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Curb appeal for resale value: A guide to the basics

When it comes to pleasing potential homebuyers, what is inside your house can be just as important as what is outside. When a potential buyer steps out of their car and are impressed — or at least not disappointed — you’re setting them up to have a more powerful and positive experience when they tour the inside of your home.

That’s why curb appeal ranks as one of the top five selling points for homebuyers. Your home’s curb appeal, which is essentially the value of its exterior — from landscaping to walkways to outdoor living spaces — should strive to be engaging to the eye and exciting to the buyer. Focusing on curb appeal not only helps your home sell more quickly, but also boasts a higher price tag.

If either of these sound appealing to you, then try to avoid becoming one of the many homeowners who dismisses curb appeal when planning to go on the market. This guide will show you the three ways to boost curb appeal, along with ways they influence resale value, speed of sale, and buyer attraction.

 

Landscaping

 

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With well-planned landscaping, homeowners can see cost recoveries between 143 and 417 percent, according to a 2016 impact report from the National Association of Landscape Professionals and National Association of Realtors. To maximize your return on investment (ROI), you want to make sure that your yard has a few basic design elements in place, such as:

  • Walkways
  • Flowerbeds with high-quality mulch
  • One or more trees above 10 feet tall
  • Even, green lawn space
  • Flowering shrubs

Landscaping is about more than just planting flowers and shrubs; it is about creating an overall color and texture for your outdoor area. There are several ways you can accomplish this, but three of the most common are softscaping, hardscaping and xeriscaping.

Softscaping

Design your yard in an intentional way that makes it interesting for homebuyers year-round. Softscaping works best on yards that already have some basic design elements in place. An easy project to get you started includes:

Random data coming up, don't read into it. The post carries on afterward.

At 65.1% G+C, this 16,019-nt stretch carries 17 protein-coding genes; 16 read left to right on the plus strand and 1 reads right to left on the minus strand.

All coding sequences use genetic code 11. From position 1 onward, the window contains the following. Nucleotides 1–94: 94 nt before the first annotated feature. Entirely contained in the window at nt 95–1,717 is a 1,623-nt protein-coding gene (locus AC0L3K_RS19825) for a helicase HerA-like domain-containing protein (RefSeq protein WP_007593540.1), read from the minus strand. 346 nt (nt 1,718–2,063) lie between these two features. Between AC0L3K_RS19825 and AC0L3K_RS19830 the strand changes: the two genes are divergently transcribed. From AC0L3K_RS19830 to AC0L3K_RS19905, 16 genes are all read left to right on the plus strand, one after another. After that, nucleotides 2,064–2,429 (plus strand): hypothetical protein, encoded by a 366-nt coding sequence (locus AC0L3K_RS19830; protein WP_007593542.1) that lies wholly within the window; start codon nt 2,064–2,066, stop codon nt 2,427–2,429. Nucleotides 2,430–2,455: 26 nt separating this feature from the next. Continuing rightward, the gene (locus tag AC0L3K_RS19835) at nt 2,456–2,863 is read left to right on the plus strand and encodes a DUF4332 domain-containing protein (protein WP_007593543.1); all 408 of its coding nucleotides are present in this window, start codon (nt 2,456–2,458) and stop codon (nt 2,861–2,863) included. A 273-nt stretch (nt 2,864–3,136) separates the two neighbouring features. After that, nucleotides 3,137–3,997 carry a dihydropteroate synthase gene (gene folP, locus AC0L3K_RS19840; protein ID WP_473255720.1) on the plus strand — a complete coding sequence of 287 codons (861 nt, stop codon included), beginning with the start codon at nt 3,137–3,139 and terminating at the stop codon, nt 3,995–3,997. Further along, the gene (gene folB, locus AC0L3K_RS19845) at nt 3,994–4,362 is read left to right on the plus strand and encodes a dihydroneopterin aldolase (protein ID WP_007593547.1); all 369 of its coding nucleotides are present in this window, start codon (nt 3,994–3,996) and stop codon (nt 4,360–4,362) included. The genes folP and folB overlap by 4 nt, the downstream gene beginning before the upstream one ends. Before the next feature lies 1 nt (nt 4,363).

• Planting 2-3 trees
  • Adding a dozen or more shrubs
  • Putting in 50 perennials
  • Natural edging

Softscaping refers to the plant life in your yard — the literal “softer” elements of landscaping. For example, you can soften up a patio or deck by adding planters, surrounding the area with flowering shrubs, or planting flower beds with natural edging. You can even plant a tree that provides natural shade.

As a bonus, a handful of trees between your home and the noonday sun can save more than $200 each year in heating and cooling costs, according to the US Department of Energy.

Hardscaping

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Most real estate agents agree that two of the top ways to boost your home’s resale value is to build a new wooden deck or a new patio. These are excellent examples of hardscaping. Other ways to hardware depth and dimension to your yard include adding:

  • Arbors
  • Retaining walls
  • Gazebos
  • Walkways
  • Rock walls

Like its counterpart, hardscaping refers to your yard’s brick and mortar outdoor elements. Different hardscaping projects can fit into different budgets. For the DIY homeowner looking to put his or her home on the market, laying a flagstone walkway to a front or back door, shed or garden area can draw the eye in and provide aesthetic appeal. For those looking to hire professionals, building a new composite deck, adding a pool, or raising a gazebo in a garden can cost homeowners anywhere from $5,000 – $10,000, but the value recovered is more than 100 percent.

Detailed and designed landscaping can not only add a wealth of texture and variety to your yard, but it can also add wealth to the price tag on your home.

Xeriscaping

A landscape that requires little water — whether because you live in a drought-prone or desert climate, or just prefer to conserve water — can still be as bold and brilliant as a lush green lawn. Xeriscaping can help you turn a chaotic rocky area into a beautiful boulder masterpiece. For portions of your yard that get less water, xeriscaping can help you design a colorful flower bed with plants that require less water, like: